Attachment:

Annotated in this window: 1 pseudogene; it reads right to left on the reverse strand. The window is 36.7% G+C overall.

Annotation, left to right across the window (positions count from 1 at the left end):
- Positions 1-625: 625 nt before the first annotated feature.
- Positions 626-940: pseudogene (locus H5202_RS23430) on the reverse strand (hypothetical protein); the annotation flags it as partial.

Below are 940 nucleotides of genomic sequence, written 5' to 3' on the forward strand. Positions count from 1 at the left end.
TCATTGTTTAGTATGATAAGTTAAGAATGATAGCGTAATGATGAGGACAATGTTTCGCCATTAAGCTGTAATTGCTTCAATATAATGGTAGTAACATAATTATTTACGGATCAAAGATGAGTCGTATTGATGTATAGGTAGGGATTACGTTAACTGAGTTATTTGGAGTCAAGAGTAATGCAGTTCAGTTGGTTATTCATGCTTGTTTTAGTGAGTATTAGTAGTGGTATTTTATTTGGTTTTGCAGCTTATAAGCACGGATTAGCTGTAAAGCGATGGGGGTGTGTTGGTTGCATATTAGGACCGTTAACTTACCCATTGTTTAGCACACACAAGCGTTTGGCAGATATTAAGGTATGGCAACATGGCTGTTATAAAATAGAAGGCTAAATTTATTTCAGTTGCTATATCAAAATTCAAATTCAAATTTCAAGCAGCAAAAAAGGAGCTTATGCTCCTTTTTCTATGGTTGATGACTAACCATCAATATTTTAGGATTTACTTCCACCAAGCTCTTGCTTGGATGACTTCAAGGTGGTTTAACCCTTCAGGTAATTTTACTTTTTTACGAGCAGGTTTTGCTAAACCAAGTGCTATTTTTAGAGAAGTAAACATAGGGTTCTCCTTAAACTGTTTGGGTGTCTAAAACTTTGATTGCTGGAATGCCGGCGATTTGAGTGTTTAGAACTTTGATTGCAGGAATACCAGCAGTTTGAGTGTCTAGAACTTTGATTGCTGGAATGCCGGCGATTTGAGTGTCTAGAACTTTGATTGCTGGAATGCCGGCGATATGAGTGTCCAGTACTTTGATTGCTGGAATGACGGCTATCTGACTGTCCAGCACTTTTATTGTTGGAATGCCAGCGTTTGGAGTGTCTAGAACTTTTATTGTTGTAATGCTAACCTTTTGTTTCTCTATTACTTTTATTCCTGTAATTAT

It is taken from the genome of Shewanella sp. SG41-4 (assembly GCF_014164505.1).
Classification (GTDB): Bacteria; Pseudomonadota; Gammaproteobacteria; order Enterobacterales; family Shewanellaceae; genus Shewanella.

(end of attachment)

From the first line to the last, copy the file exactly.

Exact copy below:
Annotated in this window: 1 pseudogene; it reads right to left on the reverse strand. The window is 36.7% G+C overall.

Annotation, left to right across the window (positions count from 1 at the left end):
- Positions 1-625: 625 nt before the first annotated feature.
- Positions 626-940: pseudogene (locus H5202_RS23430) on the reverse strand (hypothetical protein); the annotation flags it as partial.

Below are 940 nucleotides of genomic sequence, written 5' to 3' on the forward strand. Positions count from 1 at the left end.
TCATTGTTTAGTATGATAAGTTAAGAATGATAGCGTAATGATGAGGACAATGTTTCGCCATTAAGCTGTAATTGCTTCAATATAATGGTAGTAACATAATTATTTACGGATCAAAGATGAGTCGTATTGATGTATAGGTAGGGATTACGTTAACTGAGTTATTTGGAGTCAAGAGTAATGCAGTTCAGTTGGTTATTCATGCTTGTTTTAGTGAGTATTAGTAGTGGTATTTTATTTGGTTTTGCAGCTTATAAGCACGGATTAGCTGTAAAGCGATGGGGGTGTGTTGGTTGCATATTAGGACCGTTAACTTACCCATTGTTTAGCACACACAAGCGTTTGGCAGATATTAAGGTATGGCAACATGGCTGTTATAAAATAGAAGGCTAAATTTATTTCAGTTGCTATATCAAAATTCAAATTCAAATTTCAAGCAGCAAAAAAGGAGCTTATGCTCCTTTTTCTATGGTTGATGACTAACCATCAATATTTTAGGATTTACTTCCACCAAGCTCTTGCTTGGATGACTTCAAGGTGGTTTAACCCTTCAGGTAATTTTACTTTTTTACGAGCAGGTTTTGCTAAACCAAGTGCTATTTTTAGAGAAGTAAACATAGGGTTCTCCTTAAACTGTTTGGGTGTCTAAAACTTTGATTGCTGGAATGCCGGCGATTTGAGTGTTTAGAACTTTGATTGCAGGAATACCAGCAGTTTGAGTGTCTAGAACTTTGATTGCTGGAATGCCGGCGATTTGAGTGTCTAGAACTTTGATTGCTGGAATGCCGGCGATATGAGTGTCCAGTACTTTGATTGCTGGAATGACGGCTATCTGACTGTCCAGCACTTTTATTGTTGGAATGCCAGCGTTTGGAGTGTCTAGAACTTTTATTGTTGTAATGCTAACCTTTTGTTTCTCTATTACTTTTATTCCTGTAATTAT

It is taken from the genome of Shewanella sp. SG41-4 (assembly GCF_014164505.1).
Classification (GTDB): Bacteria; Pseudomonadota; Gammaproteobacteria; order Enterobacterales; family Shewanellaceae; genus Shewanella.